- It’s really old
Not only was surety mentioned in the ancient Code of Hammurabi (circa 1754 BC), it is mentioned in the Bible and in The Quran. Ancient Roman ordinances required surety for the construction of buildings, walls and highways. Corporate surety as we know it today began in the United States in the late 19th century.
- It’s big.
The surety industry currently provides over $9 Trillion dollars of protection. Direct written premium each year is over $6 Billion.
- It’s also small.
While there are over 100 surety carriers, the top six carriers write approximately 52% of the market share. The top 15 carriers write 70% of the market share.
- It’s profitable.
The average loss ratio for all surety carriers in 2018 was 14.4%.
- It’s lucrative.
While many insurance products pay commissions of 10%-15%, many surety commissions, with contingency added can range between 25%-40%.
- It’s not insurance.
Surety and Insurance are both risk transfer mechanisms. State insurance commissioners regulate them both. They both provide for financial loss. That’s were the similarities end.In traditional insurance, the risk is transferred to the insurance company. In suretyship, the risk remains with the principal. The protection of the bond is for the obligee.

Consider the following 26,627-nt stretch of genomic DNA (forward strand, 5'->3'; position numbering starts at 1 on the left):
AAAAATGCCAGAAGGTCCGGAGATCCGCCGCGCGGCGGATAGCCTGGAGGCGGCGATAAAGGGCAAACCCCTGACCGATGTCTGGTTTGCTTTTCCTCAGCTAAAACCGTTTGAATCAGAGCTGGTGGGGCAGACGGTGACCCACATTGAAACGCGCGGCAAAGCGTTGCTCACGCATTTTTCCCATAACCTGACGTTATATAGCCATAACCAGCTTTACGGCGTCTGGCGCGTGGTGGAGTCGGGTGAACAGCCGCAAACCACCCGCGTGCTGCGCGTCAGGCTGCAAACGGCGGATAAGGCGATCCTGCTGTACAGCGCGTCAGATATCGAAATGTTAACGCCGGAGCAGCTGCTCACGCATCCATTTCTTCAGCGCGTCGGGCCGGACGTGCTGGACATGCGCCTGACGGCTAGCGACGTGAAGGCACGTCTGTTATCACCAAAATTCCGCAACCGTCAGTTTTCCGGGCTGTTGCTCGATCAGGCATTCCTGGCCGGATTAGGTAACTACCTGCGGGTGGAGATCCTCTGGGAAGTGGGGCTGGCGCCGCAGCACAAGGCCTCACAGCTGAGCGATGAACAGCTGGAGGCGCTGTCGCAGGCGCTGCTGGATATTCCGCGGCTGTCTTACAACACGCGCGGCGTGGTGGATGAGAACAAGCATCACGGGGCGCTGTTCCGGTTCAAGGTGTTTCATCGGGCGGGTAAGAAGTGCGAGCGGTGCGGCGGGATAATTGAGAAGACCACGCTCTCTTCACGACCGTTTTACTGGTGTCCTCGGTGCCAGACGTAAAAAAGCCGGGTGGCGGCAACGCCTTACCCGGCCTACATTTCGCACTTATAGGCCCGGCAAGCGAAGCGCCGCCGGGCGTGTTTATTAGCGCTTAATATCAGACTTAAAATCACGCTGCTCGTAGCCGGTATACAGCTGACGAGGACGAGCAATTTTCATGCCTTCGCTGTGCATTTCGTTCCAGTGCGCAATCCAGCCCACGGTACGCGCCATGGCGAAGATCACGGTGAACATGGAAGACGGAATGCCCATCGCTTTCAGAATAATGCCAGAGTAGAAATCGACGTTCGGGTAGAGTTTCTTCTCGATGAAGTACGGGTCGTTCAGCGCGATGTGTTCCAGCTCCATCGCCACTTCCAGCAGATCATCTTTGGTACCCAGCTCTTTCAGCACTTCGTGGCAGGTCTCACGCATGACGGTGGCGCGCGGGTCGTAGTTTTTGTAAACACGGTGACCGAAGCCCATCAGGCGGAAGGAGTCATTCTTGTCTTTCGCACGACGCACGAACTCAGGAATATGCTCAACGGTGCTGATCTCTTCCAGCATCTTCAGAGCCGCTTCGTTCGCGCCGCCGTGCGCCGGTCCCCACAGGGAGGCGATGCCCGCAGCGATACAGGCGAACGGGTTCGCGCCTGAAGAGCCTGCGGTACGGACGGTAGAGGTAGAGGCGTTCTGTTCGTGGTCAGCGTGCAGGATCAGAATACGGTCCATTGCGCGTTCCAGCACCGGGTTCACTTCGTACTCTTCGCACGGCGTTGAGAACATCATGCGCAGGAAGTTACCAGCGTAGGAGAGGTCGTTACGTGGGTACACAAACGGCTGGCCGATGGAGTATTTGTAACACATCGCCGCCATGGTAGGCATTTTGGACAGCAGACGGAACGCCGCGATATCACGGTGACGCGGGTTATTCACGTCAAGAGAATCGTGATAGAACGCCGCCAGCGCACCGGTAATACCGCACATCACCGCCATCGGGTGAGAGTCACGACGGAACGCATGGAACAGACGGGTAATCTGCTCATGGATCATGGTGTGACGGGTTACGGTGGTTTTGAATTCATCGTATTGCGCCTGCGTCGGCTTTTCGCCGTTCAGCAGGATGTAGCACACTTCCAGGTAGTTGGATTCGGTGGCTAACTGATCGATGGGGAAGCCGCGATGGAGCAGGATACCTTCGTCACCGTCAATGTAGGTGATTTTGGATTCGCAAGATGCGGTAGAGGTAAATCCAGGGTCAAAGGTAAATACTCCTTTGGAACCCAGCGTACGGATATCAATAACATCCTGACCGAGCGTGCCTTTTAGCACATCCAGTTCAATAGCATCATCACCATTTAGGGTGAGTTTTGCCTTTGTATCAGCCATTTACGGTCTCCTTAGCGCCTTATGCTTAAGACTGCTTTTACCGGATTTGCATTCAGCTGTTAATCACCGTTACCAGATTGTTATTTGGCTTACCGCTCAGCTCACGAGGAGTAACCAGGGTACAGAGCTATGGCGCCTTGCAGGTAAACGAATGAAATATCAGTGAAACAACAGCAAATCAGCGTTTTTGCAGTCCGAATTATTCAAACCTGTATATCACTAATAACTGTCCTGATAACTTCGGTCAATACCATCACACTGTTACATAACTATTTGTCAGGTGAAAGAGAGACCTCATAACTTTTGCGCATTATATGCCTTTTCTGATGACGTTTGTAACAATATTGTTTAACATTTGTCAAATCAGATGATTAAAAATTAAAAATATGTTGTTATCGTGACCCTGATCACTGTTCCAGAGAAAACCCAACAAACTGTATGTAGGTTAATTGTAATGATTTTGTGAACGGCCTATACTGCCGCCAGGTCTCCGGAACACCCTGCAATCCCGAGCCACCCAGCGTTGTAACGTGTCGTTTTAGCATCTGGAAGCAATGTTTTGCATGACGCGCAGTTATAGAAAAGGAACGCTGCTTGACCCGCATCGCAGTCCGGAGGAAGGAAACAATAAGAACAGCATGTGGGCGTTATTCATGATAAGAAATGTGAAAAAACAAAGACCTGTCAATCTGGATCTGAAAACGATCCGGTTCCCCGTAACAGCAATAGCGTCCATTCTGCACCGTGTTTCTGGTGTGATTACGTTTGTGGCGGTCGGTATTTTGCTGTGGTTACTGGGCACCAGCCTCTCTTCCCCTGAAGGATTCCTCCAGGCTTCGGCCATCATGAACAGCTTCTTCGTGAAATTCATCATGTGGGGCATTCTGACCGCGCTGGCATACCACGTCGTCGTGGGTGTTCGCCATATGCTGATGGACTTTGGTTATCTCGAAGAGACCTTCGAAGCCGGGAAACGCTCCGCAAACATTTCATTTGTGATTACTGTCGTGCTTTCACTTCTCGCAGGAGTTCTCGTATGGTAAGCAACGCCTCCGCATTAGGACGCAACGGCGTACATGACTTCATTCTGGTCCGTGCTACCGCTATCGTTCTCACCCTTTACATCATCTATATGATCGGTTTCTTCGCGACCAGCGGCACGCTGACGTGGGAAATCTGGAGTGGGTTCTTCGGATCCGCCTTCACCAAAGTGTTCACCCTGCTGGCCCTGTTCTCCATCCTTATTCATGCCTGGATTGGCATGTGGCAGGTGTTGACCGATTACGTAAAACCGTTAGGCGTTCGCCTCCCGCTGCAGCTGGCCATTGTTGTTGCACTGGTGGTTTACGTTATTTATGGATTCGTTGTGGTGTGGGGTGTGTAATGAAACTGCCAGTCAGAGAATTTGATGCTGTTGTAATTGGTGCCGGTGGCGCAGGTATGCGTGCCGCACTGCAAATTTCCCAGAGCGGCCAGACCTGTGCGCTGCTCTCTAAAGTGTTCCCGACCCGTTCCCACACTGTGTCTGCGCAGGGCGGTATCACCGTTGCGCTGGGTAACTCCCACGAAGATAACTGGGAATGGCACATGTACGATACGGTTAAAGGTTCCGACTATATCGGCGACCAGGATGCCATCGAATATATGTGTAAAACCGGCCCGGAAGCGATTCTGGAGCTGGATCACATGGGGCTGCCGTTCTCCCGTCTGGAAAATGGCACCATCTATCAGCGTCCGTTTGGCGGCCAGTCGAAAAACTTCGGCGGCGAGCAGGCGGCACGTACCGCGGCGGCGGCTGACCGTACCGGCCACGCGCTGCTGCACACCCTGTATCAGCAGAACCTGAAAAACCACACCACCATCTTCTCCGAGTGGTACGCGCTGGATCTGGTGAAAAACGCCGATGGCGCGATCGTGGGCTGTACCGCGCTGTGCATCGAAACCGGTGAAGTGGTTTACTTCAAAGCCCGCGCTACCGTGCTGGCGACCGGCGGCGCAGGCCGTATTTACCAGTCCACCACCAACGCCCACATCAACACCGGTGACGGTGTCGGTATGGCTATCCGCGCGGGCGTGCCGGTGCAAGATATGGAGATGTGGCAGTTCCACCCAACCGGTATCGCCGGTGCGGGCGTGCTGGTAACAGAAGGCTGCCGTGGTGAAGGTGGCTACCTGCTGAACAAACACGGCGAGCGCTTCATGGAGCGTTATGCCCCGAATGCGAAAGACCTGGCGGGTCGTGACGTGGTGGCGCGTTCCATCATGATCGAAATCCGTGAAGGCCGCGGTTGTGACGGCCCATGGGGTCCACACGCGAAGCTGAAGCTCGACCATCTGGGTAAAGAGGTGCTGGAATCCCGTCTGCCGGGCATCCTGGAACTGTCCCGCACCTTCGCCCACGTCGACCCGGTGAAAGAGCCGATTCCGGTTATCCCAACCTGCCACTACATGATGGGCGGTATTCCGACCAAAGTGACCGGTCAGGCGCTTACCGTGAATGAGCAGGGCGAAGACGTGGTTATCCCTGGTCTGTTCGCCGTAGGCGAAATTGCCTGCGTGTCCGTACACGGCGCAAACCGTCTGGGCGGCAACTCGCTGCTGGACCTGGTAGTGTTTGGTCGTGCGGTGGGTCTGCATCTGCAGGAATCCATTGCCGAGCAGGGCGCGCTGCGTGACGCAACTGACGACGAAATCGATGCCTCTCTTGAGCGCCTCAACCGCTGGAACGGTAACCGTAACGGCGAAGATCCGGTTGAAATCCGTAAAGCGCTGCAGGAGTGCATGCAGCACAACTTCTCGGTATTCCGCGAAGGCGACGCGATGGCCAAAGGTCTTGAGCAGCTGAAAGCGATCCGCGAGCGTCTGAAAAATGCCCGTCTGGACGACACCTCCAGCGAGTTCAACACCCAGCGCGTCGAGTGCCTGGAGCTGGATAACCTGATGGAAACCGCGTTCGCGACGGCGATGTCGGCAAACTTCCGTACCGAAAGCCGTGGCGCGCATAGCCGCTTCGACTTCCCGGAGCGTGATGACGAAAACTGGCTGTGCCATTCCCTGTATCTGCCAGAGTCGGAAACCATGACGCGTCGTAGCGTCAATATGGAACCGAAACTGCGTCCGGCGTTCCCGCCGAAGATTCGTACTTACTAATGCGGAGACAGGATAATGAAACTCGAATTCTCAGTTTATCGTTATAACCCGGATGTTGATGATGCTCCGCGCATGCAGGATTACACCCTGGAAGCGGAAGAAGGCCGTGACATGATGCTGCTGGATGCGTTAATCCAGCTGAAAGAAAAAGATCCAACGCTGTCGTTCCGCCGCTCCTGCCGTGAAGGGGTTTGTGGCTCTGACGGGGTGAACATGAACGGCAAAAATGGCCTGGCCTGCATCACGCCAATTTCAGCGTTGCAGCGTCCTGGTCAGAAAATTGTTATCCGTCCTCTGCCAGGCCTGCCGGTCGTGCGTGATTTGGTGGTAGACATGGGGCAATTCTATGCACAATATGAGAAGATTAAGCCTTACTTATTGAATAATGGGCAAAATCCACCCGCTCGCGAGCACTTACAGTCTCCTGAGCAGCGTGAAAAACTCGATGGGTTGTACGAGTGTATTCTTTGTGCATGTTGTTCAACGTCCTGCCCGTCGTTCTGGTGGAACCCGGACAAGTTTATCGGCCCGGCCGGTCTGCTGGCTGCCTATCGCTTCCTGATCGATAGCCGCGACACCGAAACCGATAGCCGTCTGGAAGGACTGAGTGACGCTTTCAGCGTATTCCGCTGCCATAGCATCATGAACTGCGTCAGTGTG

In traditional insurance, the insurance company takes into consideration that a certain amount of the premium for the policy will be paid out in losses. In true suretyship, the premiums paid are "service fees" charged for the use of the surety company's financial backing and guarantee.
In underwriting traditional insurance products the goal is "spread of risk." In suretyship, surety professionals view their underwriting as a form of credit so the emphasis is on prequalification and selection.
- Most surety written today is due to Legislation.
Federal, State and local governments, as well as courts, have created a market for Fidelity and Surety bonds through statutes, regulations, ordinances and rules of court. The US Congress passed the Heard Act in 1894 that required contractors to obtain surety bonds for public works. That was replaced in 1935 with the Miller Act. Nearly all state, county and municipal governments adopted similar legislation (often referred to as little Miller Acts) to protect the contractual rights of those who provide labor and material for public works contracts.
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Darrel Lamb leads Old Republic Surety's West Region surety operation in all facets of contract surety including business development, underwriting, marketing, agency management, strategic vision, operations, compliance, and employee development. Territory includes Washington, Oregon, Montana, Idaho, Hawaii, Alaska, California, and Utah. Darrel has over 30 years of proven success and is skilled in developing relationships with internal and external stakeholders to drive superior business results.